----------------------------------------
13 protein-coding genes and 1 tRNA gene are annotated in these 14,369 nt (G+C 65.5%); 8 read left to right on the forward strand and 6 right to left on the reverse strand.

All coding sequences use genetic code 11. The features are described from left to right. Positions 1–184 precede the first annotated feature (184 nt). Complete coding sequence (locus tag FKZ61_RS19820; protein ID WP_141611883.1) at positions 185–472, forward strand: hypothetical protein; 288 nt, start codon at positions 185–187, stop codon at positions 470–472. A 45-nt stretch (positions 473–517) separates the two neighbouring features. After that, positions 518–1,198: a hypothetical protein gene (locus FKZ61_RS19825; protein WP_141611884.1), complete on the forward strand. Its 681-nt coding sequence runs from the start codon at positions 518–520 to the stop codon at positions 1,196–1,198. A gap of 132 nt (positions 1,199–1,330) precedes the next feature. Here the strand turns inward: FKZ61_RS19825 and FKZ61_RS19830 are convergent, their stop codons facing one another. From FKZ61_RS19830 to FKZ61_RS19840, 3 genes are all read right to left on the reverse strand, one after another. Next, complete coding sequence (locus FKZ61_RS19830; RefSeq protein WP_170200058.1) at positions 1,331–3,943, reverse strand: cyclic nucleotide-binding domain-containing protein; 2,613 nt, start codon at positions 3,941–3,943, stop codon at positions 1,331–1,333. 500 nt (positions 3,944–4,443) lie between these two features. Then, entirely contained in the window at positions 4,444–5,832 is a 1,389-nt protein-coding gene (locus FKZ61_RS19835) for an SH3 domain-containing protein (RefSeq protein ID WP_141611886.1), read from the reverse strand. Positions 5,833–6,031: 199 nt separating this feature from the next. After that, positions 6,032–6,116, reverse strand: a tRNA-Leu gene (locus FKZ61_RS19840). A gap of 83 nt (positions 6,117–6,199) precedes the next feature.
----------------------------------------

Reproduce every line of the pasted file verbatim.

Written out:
13 protein-coding genes and 1 tRNA gene are annotated in these 14,369 nt (G+C 65.5%); 8 read left to right on the forward strand and 6 right to left on the reverse strand.

All coding sequences use genetic code 11. The features are described from left to right. Positions 1–184 precede the first annotated feature (184 nt). Complete coding sequence (locus tag FKZ61_RS19820; protein ID WP_141611883.1) at positions 185–472, forward strand: hypothetical protein; 288 nt, start codon at positions 185–187, stop codon at positions 470–472. A 45-nt stretch (positions 473–517) separates the two neighbouring features. After that, positions 518–1,198: a hypothetical protein gene (locus FKZ61_RS19825; protein WP_141611884.1), complete on the forward strand. Its 681-nt coding sequence runs from the start codon at positions 518–520 to the stop codon at positions 1,196–1,198. A gap of 132 nt (positions 1,199–1,330) precedes the next feature. Here the strand turns inward: FKZ61_RS19825 and FKZ61_RS19830 are convergent, their stop codons facing one another. From FKZ61_RS19830 to FKZ61_RS19840, 3 genes are all read right to left on the reverse strand, one after another. Next, complete coding sequence (locus FKZ61_RS19830; RefSeq protein WP_170200058.1) at positions 1,331–3,943, reverse strand: cyclic nucleotide-binding domain-containing protein; 2,613 nt, start codon at positions 3,941–3,943, stop codon at positions 1,331–1,333. 500 nt (positions 3,944–4,443) lie between these two features. Then, entirely contained in the window at positions 4,444–5,832 is a 1,389-nt protein-coding gene (locus FKZ61_RS19835) for an SH3 domain-containing protein (RefSeq protein ID WP_141611886.1), read from the reverse strand. Positions 5,833–6,031: 199 nt separating this feature from the next. After that, positions 6,032–6,116, reverse strand: a tRNA-Leu gene (locus FKZ61_RS19840). A gap of 83 nt (positions 6,117–6,199) precedes the next feature.